Teen Virginity Pledges: Can They Work?
Half of Pledgers Deny Pledge; Other Teens Become Born-Again Virgins
WebMD News Archive
Teens and Change continued...
Strong religious attitudes toward sex also may make teens more reluctant to admit to having begun sexual activity, says obstetrician-gynecologist Sylvana Bennett, MD, of the University of California, San Diego Medical Center. Bennett studies teen pregnancypregnancy-prevention programs.
"Demonizing sexual activity makes it hard for teens to be honest," Bennett says. "So the teen goes into the doctor with a genital rash but says, 'No, I have never had sex.' There is where the real health problem comes in. It creates a barrier to open communication to have that expectation of abstinence."
Bennett also notes that religious teens who say they are virgins -- even though they previously said they'd had sex -- aren't hypocrites.
"When kids come into religion, they are actually told that if they take the virginity pledge they are born-again virgins. God wipes their sex away," Bennett says. "Sexually experienced teens who say, 'I have never had sex,' aren't lying -- they go into denial."
Can Abstinence Education Work?
The unreliability of teen's self-reported sexual behavior makes it nearly impossible to evaluate abstinence education programs, Smith says.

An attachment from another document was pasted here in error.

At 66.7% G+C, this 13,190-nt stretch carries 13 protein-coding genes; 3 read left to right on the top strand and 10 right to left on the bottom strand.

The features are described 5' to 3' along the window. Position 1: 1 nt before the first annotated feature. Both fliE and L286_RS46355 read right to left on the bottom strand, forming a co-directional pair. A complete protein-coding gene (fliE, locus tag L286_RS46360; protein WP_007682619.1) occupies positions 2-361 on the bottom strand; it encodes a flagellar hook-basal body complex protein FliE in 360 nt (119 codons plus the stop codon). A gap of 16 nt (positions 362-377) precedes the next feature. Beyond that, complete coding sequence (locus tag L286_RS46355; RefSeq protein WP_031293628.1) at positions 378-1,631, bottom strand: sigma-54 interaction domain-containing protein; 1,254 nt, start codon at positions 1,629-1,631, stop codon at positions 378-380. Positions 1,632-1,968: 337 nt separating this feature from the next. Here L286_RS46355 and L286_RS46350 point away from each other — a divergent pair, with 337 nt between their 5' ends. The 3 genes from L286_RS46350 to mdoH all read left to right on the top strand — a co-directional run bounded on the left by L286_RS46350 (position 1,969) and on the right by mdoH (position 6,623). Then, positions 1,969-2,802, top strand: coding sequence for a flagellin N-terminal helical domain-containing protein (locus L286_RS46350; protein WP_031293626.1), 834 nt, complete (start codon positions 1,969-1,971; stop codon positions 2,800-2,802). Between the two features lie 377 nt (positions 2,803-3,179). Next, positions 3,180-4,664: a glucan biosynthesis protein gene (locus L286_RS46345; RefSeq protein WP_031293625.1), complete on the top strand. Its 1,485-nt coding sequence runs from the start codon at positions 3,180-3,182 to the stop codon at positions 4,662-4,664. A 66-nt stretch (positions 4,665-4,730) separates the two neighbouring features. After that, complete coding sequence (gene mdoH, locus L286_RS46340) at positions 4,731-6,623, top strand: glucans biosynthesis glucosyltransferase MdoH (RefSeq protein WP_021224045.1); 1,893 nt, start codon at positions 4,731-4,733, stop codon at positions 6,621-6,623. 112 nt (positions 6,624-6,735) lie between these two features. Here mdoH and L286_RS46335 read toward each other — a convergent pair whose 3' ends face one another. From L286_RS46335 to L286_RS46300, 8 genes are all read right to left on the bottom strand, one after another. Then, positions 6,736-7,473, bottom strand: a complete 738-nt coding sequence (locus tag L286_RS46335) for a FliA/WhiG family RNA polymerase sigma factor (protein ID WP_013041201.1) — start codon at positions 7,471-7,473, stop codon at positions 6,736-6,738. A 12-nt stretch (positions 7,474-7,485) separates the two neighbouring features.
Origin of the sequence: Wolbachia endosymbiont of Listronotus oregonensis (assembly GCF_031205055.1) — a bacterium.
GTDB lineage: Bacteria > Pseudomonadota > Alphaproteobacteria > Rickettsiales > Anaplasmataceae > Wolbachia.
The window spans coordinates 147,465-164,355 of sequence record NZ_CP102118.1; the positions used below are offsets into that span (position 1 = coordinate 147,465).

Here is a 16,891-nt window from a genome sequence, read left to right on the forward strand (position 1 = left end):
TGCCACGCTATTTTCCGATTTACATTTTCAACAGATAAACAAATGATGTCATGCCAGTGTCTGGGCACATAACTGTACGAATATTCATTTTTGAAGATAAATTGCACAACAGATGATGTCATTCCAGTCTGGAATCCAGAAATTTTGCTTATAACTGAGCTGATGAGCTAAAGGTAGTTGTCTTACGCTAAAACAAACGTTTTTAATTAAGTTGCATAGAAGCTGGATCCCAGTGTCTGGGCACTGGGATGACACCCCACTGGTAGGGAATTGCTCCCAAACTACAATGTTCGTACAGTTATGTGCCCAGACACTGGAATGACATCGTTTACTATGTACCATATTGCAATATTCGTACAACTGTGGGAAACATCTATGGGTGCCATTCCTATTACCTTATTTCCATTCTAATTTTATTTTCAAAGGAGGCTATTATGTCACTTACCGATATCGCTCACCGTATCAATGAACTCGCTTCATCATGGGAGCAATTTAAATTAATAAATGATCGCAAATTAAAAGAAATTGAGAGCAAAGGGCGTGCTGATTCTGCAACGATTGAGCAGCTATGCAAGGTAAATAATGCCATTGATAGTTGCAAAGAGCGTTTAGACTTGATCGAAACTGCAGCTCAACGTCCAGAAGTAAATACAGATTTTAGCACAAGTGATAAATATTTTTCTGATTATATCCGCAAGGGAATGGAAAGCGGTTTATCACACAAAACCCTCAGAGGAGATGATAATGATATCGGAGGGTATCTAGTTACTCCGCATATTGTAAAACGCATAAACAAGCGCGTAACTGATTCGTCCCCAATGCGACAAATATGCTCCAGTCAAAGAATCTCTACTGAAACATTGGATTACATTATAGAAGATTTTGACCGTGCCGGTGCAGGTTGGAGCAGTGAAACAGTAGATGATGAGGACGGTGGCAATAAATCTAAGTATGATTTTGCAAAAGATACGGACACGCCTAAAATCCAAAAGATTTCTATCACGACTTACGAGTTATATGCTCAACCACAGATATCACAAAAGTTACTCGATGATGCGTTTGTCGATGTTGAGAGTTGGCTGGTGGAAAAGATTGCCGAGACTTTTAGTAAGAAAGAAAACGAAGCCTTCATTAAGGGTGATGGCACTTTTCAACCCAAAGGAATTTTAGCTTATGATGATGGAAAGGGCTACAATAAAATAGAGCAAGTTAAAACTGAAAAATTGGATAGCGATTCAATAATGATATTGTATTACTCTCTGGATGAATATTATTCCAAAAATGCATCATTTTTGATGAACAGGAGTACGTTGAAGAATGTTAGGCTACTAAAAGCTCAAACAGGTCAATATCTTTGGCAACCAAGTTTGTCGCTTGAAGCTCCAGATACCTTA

"Given the lack of consistent responses, and given the difficulties of interpreting study results, it is hard to say if abstinence education is effective or not," he says. "Would I bet my money that a teen of 16 is really going to be affected by an abstinence message? No way. She is probably already having sex."
But even though Smith is pessimistic about evaluating these programs, he does believe they can have an impact.
"You can't really prevent risky behavior by adolescents completely. But if you can delay it as long as possible, the better the chance a kid will maintain safe sexual behavior going into adulthood," he says. "It is an uphill battle. By the time most kids are in their later teen years, sexual abstinence or delay already is a lost cause."
Bennett finds that both abstinence-only education and abstinence-plus-sex education work. However, when kids do have sex, those who got the abstinence-plus education are better off.
"Both types of program seem to work, but in teens already having sex or those who start sex, those exposed to abstinence-plus were much more likely to use contraceptioncontraception," she says. "Both abstinence-only and abstinence-plus programs seem to decrease sexual activity, but in teens that do end up having sex, they are worse off without safe-sex information."
Parents, Smith and Bennett each note, are very likely to think that teens interpret sexual education as permission to have sex. This isn't the case, Bennett says.
"In 27 studies I reviewed, kids in abstinence-plus programs are not more likely to initiate sex," she says. "The idea kids will take safe-sex information and have wild, rampant sex -- that is not supported in the scientific literature at all."